What is this?
Optical character recognition (OCR) is an automated process that converts a digital image containing numbers and letters into computer-readable numbers and letters. The search engine used on this web site searches OCR-generated text for the word or phrase you are looking for. Please note that OCR is not 100 percent accurate. If the original image is blurry, has extraneous marks, or contains ornate font styles or very small text, the OCR process will produce nonsense characters, extraneous spaces, and other errors, such as those you may see on this page. In addition, the OCR process cannot interpret images and may ignore them or render them as strings of nonsense characters. Despite these drawbacks, OCR remains a powerful tool for making newspaper pages accessible by searching.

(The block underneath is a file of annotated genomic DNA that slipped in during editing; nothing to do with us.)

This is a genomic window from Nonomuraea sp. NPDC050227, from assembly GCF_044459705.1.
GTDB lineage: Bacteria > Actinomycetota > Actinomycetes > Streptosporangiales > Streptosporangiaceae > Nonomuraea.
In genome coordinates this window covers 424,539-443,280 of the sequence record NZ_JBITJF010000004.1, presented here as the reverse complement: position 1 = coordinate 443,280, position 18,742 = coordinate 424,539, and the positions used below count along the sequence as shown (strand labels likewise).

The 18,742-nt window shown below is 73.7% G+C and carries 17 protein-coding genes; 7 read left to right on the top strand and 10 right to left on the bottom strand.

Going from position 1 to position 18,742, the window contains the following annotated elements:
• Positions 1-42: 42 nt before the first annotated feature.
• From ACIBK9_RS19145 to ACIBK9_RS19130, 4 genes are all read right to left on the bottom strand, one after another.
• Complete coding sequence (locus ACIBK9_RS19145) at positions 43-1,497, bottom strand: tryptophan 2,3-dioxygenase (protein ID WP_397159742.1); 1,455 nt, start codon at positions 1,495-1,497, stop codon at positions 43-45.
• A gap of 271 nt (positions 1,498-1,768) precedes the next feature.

THE M O N T A N I A N . Pub tithed Every Friday Evening at Choteau, Choteau Co., Montana. ____________ s. M. CORSON, Editor. TERMS OR SUBSCRIPTION. BY MAIL— P06TAOK KKEPAID. One copy, one year (In Advance) .............. <*>. Six W -n-tis ........ • • • • - . . . . . . . . . . }%>: Three Mon the... „ ................. 1 %• Single Copies... “ ................. 10- Advertising Kates on Application. FRIDAY, NOVEMBER 20, 1891. NEWSPAPER LAW. A postmaster is required to give official notice (returning a paper Ones not satisfy the law) when a subscriber does not take his paper from the office, and to state the reason- for us being taken, and a neglect to do so makes the poa - master responsibie to the publisher for the payment. Any person who takos a paper from (lie post- office, whether direciodin his name or ¡n that of another, or wh< ther he has subscribed or not, is responsible for the pay. . If a person orders his paper discontinued, he must pay all arrearages, or the publisher may continue to send it until payment i> made and collect the whole amount whether it be taken from the office or not There m»n be no Kgal discontinuance unlit the payment is made. If the subscribe' ordeis his paper to be stop ped a t a certain time, and tne publisher con tinues to send it, the subscriber is bound to pay for it if he takes it out of the office. The law proceeds upon th»'«round that a man must pay for w hat he uses. The courts tmvo decided th at rel'a-mg to take newspapers aud periodicals from Lhe postofliee is prima facie evidence \£ ltiteulioiiai iraiiil. Gov. T oole lias issued a call Jor an irrigation congress to meet in Helena on 'ihurscLy, January 7, 1892, at 12’ in PrOBABi.Y the bem upp rtunity ever offered in any town to buy real estate will take place in Oho teau, on Wednesday, December 22; when 292 town lots will be sold by A. B. Hamilton, adminis trator of the estate of the late Rosa Hazlett. S tate veterinarian, Dr. Hollo way, is quoted as saying that tin* exceptional good health of cattle in Montana is largely due to the examinations made of Texas cat tle brought into the state from March to November, and that the sheep industry will finally drive the cattle business out of the state. I f the remonitization of silver as a full legal tender money is ever to be accomplished, .-ays Sec retary Foster, it can only be done by the actions of the nations < f sufficient commercial importance to maintain some fixed rate in the coinage between gold and silver. The new silver act is an import ant step in that direction. T he effect of recent railroad leg islation upon finances, according to Mr. Thad ay, of Yale, has caus ed a shrinkage of values in systems west of Chicago, of $60,000,000, or more than 25 per cent, of the par value of their stocks. A loss of one per cent in interests on rail road securities means a tall in the capital valuations greater than the whole wiieat and cotton crops of the country. T he boards of county commis- - sioners of the counties nairnd In-- | low have been requested ly Gov. j Toole to appoint delegates at their December meeting to attend the Irrigation Congress which is to be held at Helena next January. Following is the apportionment j which is based upon two delegates to each three hundred votes: Beaverhead, 6, Choteau, 10; Cus ter, 4; Dawson, 2; Deer Lodge, 28, Fergus, 6; Gallatin. 8; Lewis and Clark, 26; Meagher, 8; Mis soula, 22; Madison, 8; Park, 10; Silver Bow, 40; Yellowstone, 5; 185 in all. T H A N K S G I V I N G e n u C L A - M A T IO N S . 15y P .t’»*si(lent H a r r i s o n a n d G o v e r n o r J . K . T o o l e . The following was issued last Friday afternoon by the president of the United Stales: A PROCLAM MTON. It is a very glad incident of marvelous prosperity which has crowned the year now drawing to a close, that its helpful au l reas suring touch has been felt by all of our people. It has been as wide as our country and so special that every home has felt its com forting influence. It is too great to be Lhe work of man’s power, and too particular to be the devise of his mind. To God, the beniii- cienl and all Wise, who makes lhe labels of men lo be fruitful, re deems their losses by His grace and the measure of whose giving is as much beyond the thougths of man as it is beyond his deserts, Lhe praise and gratitude of the people of this favored nation are junly due. Now, therefore. I, Benjamin Harrison, President oi lhe Uni led Stales of America, do he ebv appoint Thursday, the 26« h day oi November, to be a day of joyful thanksgiving to God for the bounties of His providence, for i he peace in which We are permitted to enjoy them, and tor the preser vation of tiiose institutions of civil and religious liberty which he gave our fathers wisdom to devise and establish and courage lo pre serve. Among the appropriate observances of the day are rest from toil, worship in public con gregation, renewal of family lies about our American firesides and thoughtful helpfulness toward those who sufier a lack of body or of spirit. In testimony whereof, I have hereunto set my hand and caused the seal of the United Siat.es to be affixed. Done at the city of Wash ington, this thirteenth day of No vember, in the year of our Lord One Thousand Eight Hundred and Ninety-One, and of the Indepen dence of the U nited States the one hundred and sixteenth. (Signed) B enjamin H arrison , . President. By J ames G. B laine , Secretary ol ¡Slate. BY THE GOVERNOR. On Saturday last Governor Toole issued the following: The second year of statehood has tiiied the full measure ol propnecy. From every source comes the glad news of prosperity and contentmeut. Every business V interest has increased with the years. Mines and mills are in full blast. Slock and range are prepared to challenge the winter. Agriculture, made certain of ma turi y and piolific of yield by irn gation, is opening a new field for capital and labor. Our people ar generally employed and govern ment is felt, if at all, most in its benefits and least in its restraints. These are ample to demand our recognition of divine favor and to call for a day of thanksgiving and prayer. Now, therefore, I, Joseph K. Toole, governor of Montana, do accordingly appoint as such, Thursday, November 26, A. D., 1891. On that day let business be suspended and g ve to the great heart of humanity a chance to do good. In witness whereof I have here unto set. my hand and caused the seal of the state to be affixed. D< me at the capital, this four teenth day of November, A. D., 1891 [ seal ] J oseph K. T oole . By the governor: L R otwiit , Secretary of State. ---------------- ^ -------------------------- Dec reus«-; «.>f i^riiish Trade. [Inter Mountain.] The London News this morning has asaiticle, so to day’s cable itaU s, io tne effect that the trade ol Great Britain with the United Stales lias fallen off twenty per cent. According to the report of the board of trade. This decrease lhe News adds “may be fairly at. tribuied to the McKinley bill.” This admission is pregnant with significance to the people of the United Slates. It- means simply that the American people are sending fou dollar« abroad for goods where they u*ed u> scud five, and that this difference of twenty per cent, in the amount of money expended goes into Am<-*ri can pockets instead of English pockets, is paid out for American labor instead of Knglins . 1 «l»or. for American goods instead of EnglLh goods. Such is the result of tin operation of the McK nley lull and it is doubly a mat ter of con gratulalion because with the res triction of British trade compel i lion in this countiy-lhere is no in crease in prices. In fact the co«i of living undenhe McKinley bib is lower than it was before. No free trade orati r or organ can deny that proposition without lying. The news from Louday to day is another nail in the tree trade and low wages coffin. M ine ra l JL ind Coinm i signer. [Madisonian.] Our Montana republican con temporaries are goiug after Major Maginnis because he is making a few speeches in the east, in be half of free trade, free silver, and free democracy, while he is draw ing a salary from this state as min eral land commissioner. The Ma jor is only doing vvhat public office holders have done from time im memorial. and as we have always looked upon the office which he holds as one that sho,u!d never have been created, and upon its creation as an intentional and direct insult- to our senators and representatives in congress, we don’t care how many free trade speeches the distinguished major makes. His office was created more to give the governor an op portunity to throw a little “sop” to party adherents, than for any benefit that could accrue to the public from it. But since we come to think of it, isn’t the ma jor’s indorsement of Cleveland lor the democratic nomination next year, a little, out of tune with his great, speech in favor of free coin • age, before the Omaha congress? A RAMIS CHAiNCE T u M A K E MUANJKY! J . W B U E L L ’ S N E W B O O K Heroes of Unknown Seas and S vt - asre Lands. NOW READY. A record of the finding of all lands, and des cription of the first visits made by Europeans to the w iidrace, of the world: thrilling nar ratives of voyages discoveries, adventures, battles, daring* and Miterings of the heroic character-,, bold explorers amt dauntless spirit«. tiOD extra large passe-, and ovor 80t engravings of unsurpassed beauty, inchiding double-page plates in oil colors, illustrating celebrated evei.ts in the world’s history. AGENTS WANTED agents, an agenc* is w orth at le <st from $5 to 410 a d ay : don’t dela.\ and lose this chance to make h largo amount of money in a short time.. Experience is not necessary; we teach yon f re-*, and our special plans insure success. No capital required: we will allow 30 days credit on all orders if desired. Illustrated circulars and extra liberal terms m ailed free on applica tion: or to secure the agency immediately, send $1 for agents complete canvassing outfit and state choice of territory: or m ail us n pros pectus s -nt. you l,y some other house aud send us 25 cents m stam ps to pay postage, and we w ill 6end you our new handsome prospect-us free SPECIAL TERMs We will guarantee to eive you better t -inis than any other huuse. .S-nd for them ana be convinced. Arrangements can bo mavie so th a t your or tors will bo deliv ered to you free of all expense, as— T-Fe pay the freight. IVc farai«h > > 0 x 1*8 fr-o. We pay for hauling to the depopt. v- 0 allow ,.n exit- •• discount or cash. We give a copy in the best binding free w ith ever' 20oruers. SPECIAL Every one of our agents has the ad vantage, in addition <0 tin- liberal c <mmis sions, of onr grand Prem ium offer oi a tree r»p to and f m m Chicago during the World’s Fair. Act at onco. .v« dress P A C I F I C P U B L I S H I N G C O . , Ainsworth Block, PORTLAND, OREGON. KO I II E FOR PUBLICATION. L and O ffice at H elena , M o - t , | Ndvrmi.er 11, 1891. | Notice is he eby given that the following unmet settler has filed 1 oil- eof h s intention to make filial proof in support of Ins eliutn, and that s *id ro* f wilt be made be ore the Register a d Re Mver, at, Helena, M ontana, on December 30, MU, v z. GEORGE D JOHNSON, who made piv-enipiion 1 tClara ory statement No. 10573 for the S-2 NE-4. s-ction 21, and 1 -2 NW-4, section 22, township 20 . >>rth, range 5 west. He names the following witness«-* to provo fits continuous residence up-m and cultivation of sat l laud, viz: Wiltiu-aJ. Biagntm. Am-H C. > Jem ng, Phi iip A Mnnix ami William D. Wli-eler, all of Augusta, Montana. S. A. >\VIGCE TT, Register [First publication Nov. 20.] NO TICE FOR PUBLICATION. L and O ffice at H elena , M cnt , j November 11, 1891. | Notice is hereby given that the following named settler has filed notice of his intention to male* final proof in support of his claim, and th at said proof will be made before A. O. Warner, U. S. Commissioner, a t Chotoan, - Montana, on January 2, 18i>3, viz: WILLIAM R. KLINGINSMITH, who mndo pre-emption declaratory statement . No. 100L0 for trie W-2 Nw-L and W-2 SW-4, 6*:<-- / t,on 8, townihip 24 north, range 5 west. He names th - following witnesses to pro <*e his continuous residence upon and cultivation ol'BaUl land. v‘z: John A. Kennedy, Janies G. Emerson, John w . H amilton and Tho-.nas E. Williamson, all of Choteau. Montana. 8. A. SWICCETT, Register. (First publication Nov. */0.)